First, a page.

Classic tie brings memories flooding back for Foulkes

Bill Foulkes will always hold a special place in Manchester United history as a Munich air-crash survivor and the man whose unlikely goal took Matt Busby's team to their first European Cup final.

For 18 years Foulkes, now 71, was at the heart of United's defence and was the only United player to appear in both of their European Cup semi-final legs in Madrid. He describes "the unique bond between the clubs" and himself as the "cripple who beat Real Madrid" and still considers the goal he scored in Real's Bernabeu on May 16, 1968 as "the greatest moment of my career".

In 1957, Foulkes had experienced a 3-1 defeat. A 2-2 draw back at Old Trafford failed to salvage United's dreams. Eleven years later Foulkes and Busby's rebuilt side following the Munich tragedy were back in Madrid with a 1-0 lead from the first semi-final, but this time they clawed their way to a 3-3 draw with Foulkes scoring the winner.

All those memories will come back for Foulkes when United take on Real Madrid again, in the Champions League quarter-finals.

"After Munich, that's when Real Madrid came to help us," Foulkes said. "They became special friends because they kept playing a series of friendly games against us which helped our finances enormously. There were huge crowds and it got our team to start thinking about the level of football we were facing. Not only did we get the gate receipts but we learned so much from them on the pitch in those friendlies."

Foulkes recalled the night at the Bernabeu in 1968 when his goal sent United through to the final. He had set off from his own area to support yet another George Best run.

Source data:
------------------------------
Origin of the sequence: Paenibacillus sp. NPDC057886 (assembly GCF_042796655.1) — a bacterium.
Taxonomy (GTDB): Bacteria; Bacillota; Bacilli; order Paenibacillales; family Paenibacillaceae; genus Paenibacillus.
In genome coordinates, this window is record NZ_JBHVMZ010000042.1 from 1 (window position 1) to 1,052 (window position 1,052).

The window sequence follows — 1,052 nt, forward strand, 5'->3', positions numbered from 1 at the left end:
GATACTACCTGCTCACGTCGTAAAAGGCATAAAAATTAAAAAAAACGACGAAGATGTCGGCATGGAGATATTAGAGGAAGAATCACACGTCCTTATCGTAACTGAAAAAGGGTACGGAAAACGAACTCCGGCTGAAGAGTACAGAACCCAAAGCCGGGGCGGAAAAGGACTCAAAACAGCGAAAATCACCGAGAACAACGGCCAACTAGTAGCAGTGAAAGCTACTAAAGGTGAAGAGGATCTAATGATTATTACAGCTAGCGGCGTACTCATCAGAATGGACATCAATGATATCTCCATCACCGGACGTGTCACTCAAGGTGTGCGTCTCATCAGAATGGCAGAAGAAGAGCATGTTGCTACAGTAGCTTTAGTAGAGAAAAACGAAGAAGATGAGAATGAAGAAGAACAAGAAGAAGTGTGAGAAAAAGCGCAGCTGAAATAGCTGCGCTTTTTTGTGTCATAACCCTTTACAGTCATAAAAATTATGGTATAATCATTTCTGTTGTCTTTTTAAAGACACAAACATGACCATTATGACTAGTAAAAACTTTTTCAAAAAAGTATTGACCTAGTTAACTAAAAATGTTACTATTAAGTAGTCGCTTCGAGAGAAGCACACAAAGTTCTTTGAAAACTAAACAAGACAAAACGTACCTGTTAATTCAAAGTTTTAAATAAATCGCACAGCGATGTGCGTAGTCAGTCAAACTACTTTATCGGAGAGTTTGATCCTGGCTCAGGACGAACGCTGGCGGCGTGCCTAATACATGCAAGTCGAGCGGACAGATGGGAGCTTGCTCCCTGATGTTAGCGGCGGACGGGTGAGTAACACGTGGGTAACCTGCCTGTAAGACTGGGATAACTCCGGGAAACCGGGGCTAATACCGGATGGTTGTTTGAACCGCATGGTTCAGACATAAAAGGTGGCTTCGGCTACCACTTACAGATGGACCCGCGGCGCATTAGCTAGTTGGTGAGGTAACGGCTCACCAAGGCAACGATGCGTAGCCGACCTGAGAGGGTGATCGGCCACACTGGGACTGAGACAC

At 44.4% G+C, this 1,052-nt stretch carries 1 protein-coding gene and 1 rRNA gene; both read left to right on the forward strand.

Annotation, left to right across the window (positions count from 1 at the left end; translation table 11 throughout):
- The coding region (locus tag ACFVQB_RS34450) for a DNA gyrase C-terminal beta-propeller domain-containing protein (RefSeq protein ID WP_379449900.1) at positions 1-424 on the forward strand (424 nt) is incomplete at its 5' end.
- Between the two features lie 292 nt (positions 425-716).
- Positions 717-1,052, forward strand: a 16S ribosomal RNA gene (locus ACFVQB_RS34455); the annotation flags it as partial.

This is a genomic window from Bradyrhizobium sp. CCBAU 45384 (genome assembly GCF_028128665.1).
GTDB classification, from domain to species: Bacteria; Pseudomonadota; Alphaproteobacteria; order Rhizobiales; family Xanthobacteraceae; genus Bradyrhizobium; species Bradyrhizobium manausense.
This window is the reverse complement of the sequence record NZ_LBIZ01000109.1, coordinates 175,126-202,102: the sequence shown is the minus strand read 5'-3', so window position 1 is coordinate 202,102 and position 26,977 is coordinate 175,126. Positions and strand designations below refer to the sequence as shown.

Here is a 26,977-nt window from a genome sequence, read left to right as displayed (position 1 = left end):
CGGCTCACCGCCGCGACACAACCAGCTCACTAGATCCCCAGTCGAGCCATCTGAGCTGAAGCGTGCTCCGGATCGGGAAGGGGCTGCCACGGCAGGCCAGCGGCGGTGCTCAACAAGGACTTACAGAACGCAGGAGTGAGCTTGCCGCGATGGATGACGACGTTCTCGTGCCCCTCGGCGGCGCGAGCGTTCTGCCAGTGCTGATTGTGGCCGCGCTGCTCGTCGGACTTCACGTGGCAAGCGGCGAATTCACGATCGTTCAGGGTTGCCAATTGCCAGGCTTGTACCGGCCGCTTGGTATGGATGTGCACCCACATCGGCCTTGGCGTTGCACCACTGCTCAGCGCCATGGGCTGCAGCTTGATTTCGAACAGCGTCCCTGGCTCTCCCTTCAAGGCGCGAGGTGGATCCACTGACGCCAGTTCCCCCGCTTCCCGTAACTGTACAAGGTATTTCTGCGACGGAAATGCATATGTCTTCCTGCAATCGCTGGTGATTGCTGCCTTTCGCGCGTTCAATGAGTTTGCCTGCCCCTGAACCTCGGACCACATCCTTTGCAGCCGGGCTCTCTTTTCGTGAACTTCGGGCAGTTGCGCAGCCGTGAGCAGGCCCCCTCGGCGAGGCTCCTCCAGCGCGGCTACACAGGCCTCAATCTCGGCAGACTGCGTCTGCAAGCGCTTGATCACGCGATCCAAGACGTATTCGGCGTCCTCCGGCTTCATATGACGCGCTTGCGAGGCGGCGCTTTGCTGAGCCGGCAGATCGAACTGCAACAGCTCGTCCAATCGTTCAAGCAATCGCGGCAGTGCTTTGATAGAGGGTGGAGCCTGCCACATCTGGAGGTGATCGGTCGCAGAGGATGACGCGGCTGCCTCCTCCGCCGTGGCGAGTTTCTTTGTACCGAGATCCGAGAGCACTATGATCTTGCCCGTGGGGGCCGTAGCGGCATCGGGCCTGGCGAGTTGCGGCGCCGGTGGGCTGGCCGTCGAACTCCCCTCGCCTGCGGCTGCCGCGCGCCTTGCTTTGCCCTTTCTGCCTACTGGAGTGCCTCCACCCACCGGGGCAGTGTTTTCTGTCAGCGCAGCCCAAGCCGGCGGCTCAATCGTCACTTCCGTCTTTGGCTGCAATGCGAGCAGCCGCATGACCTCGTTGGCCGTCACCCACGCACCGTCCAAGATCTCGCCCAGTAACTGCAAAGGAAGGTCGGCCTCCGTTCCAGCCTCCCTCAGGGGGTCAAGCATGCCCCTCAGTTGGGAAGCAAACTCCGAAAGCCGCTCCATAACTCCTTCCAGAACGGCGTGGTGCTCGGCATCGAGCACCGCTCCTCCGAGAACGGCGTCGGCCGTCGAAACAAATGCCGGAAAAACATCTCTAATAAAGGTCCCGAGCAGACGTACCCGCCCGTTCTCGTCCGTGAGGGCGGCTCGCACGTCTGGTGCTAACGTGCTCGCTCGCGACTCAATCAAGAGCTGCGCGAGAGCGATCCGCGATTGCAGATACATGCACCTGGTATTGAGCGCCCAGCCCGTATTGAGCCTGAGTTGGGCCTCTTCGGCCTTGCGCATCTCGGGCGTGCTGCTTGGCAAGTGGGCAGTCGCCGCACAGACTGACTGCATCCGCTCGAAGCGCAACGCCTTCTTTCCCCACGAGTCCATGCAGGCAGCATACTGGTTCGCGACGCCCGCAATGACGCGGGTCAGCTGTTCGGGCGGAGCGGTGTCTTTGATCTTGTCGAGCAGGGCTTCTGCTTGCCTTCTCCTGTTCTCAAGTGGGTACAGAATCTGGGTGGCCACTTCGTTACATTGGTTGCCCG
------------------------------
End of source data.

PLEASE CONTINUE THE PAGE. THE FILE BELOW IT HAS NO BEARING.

He said: "I wasn't going very fast, I'd got cruciate knee trouble so it was a limping run down the middle of the pitch – I wasn't that mobile at the best of times. I remember Nobby Stiles saying as I went past him, 'where the hell are you going', but I kept going.

"Denis [Law] wasn't playing, Bobby [Charlton] wasn't having that great a time and Brian [Kidd] was still just a youngster. We had no strike force really, we'd got an own goal and then David Sadler's effort from a corner.

"Bestie set off and I made the run really to try to get people off George's back because he'd been double-marked all night and they'd been kicking him.

"I got to the box, he reached the line and I was praying he wouldn't look up because if he did he'd see it was me and never give me the ball.

"But he did look to see me, I was the only United player anywhere near the box. I checked in, came out a couple of strides and he just gave me a beautifully-weighted pass and all I had to do was put it into the opposite corner with the outside of my right foot."

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